As usual this Film Score Monthly comes with a splendid 16 page booklet with an article on the production of the film by Nick Redman and a track-by-track analysis by Jeff Bond and Lukas Kendall.
For Elmer Bernstein admirers this is a compulsory acquisition. This is a rich score, adventurous, darkly dramatic yet deeply romantic that grows on the listener with repeated hearings.
John Huether adds:-
The same year that Elmer Bernstein became the king of Westerns with his Magnificent Seven score, he continued to demonstrate his musical mastery of urban, social dramas. While his 1960 score to From the Terrace broke no new ground and may not be an example of classic Bernstein, it is at least vintage Bernstein -- and that's good enough to recommend this latest offering in Film Score Monthly's Golden Age series.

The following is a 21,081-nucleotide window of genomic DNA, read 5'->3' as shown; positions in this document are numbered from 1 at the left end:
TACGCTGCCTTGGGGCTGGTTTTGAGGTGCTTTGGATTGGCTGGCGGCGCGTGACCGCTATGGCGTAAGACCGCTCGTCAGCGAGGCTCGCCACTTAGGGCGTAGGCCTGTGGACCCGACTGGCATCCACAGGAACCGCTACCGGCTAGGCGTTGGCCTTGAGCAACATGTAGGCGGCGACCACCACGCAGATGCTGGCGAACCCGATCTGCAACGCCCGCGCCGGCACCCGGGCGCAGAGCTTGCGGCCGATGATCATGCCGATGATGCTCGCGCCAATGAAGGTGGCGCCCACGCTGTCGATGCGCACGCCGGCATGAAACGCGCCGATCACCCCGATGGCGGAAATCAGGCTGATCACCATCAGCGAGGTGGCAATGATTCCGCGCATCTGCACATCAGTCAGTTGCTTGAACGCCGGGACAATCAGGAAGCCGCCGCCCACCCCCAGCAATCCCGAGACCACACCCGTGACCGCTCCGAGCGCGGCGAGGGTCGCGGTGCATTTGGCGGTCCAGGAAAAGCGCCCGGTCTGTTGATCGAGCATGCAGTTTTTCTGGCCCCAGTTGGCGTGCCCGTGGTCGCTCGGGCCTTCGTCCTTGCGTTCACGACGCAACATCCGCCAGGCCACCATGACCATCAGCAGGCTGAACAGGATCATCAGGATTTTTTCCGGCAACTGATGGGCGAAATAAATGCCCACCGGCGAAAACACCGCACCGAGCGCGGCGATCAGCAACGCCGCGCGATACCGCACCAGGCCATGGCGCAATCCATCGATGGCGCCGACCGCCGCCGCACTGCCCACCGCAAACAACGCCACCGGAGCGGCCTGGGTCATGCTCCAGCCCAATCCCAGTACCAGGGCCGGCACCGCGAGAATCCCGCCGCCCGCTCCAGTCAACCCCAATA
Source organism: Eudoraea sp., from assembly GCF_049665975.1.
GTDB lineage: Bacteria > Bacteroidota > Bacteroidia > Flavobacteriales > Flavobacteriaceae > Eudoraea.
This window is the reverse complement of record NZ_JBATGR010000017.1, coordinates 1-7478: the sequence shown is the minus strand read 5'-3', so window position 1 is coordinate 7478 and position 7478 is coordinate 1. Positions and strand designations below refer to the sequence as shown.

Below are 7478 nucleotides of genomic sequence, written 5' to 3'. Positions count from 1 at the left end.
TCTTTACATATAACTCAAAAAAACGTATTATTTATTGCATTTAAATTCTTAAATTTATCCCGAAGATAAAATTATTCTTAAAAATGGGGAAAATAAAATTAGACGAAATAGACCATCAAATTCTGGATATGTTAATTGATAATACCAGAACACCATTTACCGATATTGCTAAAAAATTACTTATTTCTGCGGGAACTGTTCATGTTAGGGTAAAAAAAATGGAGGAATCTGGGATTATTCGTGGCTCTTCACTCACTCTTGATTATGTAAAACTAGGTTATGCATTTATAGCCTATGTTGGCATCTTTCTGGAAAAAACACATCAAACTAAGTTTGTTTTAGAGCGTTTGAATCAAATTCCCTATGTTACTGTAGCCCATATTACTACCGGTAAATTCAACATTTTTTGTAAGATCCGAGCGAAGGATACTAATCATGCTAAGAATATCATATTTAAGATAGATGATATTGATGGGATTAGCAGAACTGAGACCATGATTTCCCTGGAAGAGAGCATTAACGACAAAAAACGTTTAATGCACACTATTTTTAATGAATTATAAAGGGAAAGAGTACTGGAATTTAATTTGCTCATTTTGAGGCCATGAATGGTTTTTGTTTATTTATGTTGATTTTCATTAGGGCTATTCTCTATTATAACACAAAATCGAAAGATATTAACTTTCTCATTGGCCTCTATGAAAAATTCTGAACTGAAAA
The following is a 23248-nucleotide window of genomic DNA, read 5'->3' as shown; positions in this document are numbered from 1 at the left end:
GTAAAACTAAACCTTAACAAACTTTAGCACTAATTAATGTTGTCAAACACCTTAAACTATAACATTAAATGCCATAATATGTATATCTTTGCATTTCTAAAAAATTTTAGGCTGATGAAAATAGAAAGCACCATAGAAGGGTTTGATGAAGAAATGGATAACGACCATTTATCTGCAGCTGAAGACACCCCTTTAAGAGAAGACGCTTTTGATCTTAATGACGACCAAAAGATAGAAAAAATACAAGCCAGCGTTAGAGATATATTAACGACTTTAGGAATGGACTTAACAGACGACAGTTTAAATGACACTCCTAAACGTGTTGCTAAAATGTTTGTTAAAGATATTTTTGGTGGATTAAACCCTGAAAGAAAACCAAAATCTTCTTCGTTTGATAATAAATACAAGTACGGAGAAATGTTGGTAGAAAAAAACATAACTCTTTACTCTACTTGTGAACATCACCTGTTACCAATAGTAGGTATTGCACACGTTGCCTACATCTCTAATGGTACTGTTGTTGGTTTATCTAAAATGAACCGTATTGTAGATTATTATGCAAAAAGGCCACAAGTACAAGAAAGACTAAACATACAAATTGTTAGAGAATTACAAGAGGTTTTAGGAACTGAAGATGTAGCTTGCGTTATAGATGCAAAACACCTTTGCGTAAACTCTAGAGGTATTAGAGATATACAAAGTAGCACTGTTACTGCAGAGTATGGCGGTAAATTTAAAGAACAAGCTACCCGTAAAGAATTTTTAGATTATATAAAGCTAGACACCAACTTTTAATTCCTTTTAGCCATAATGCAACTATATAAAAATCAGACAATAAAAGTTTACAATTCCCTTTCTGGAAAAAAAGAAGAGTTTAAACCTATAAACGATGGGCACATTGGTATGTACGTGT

The film, from a John O'Hara best-seller, holds up surprisingly well on television today, thanks in large part to excellent performances by Paul Newman and Joanne Woodward, the latter as a manipulative socialite whose marriage to Newman deteriorates in bitterness, recrimination and infidelity. For her character, Bernstein wrote a descending waltz theme ('Mary, Mary, Quite Contrary') that is alluring even as it suggests her inner corruption.
In their typically extensive liner notes, FSM's Lukas Kendall and Jeff Bond point out that the score's love theme -- which opens the main title with a gorgeous, 9-note melody in soaring strings -- doesn't appear again until some 80 minutes into the film, when Natalie (Ina Balin) and Alfred (Newman) meet. These two themes form the backbone